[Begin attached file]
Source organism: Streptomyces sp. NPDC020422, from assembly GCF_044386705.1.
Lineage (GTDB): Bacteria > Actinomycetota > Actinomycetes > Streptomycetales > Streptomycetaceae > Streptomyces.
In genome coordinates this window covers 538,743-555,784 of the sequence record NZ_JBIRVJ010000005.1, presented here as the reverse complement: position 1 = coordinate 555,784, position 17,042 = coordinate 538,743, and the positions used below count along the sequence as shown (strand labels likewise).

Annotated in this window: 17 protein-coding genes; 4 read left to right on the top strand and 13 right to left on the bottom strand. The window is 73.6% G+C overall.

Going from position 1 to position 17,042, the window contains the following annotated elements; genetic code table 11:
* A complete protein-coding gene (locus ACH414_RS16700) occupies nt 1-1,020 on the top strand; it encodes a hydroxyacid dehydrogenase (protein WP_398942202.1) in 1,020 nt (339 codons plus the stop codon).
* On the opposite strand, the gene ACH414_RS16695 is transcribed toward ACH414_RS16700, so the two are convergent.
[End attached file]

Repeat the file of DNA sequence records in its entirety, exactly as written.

Source organism: Streptomyces sp. NPDC020422, from assembly GCF_044386705.1.
Lineage (GTDB): Bacteria > Actinomycetota > Actinomycetes > Streptomycetales > Streptomycetaceae > Streptomyces.
In genome coordinates this window covers 538,743-555,784 of the sequence record NZ_JBIRVJ010000005.1, presented here as the reverse complement: position 1 = coordinate 555,784, position 17,042 = coordinate 538,743, and the positions used below count along the sequence as shown (strand labels likewise).

Annotated in this window: 17 protein-coding genes; 4 read left to right on the top strand and 13 right to left on the bottom strand. The window is 73.6% G+C overall.

Going from position 1 to position 17,042, the window contains the following annotated elements; genetic code table 11:
* A complete protein-coding gene (locus ACH414_RS16700) occupies nt 1-1,020 on the top strand; it encodes a hydroxyacid dehydrogenase (protein WP_398942202.1) in 1,020 nt (339 codons plus the stop codon).
* On the opposite strand, the gene ACH414_RS16695 is transcribed toward ACH414_RS16700, so the two are convergent.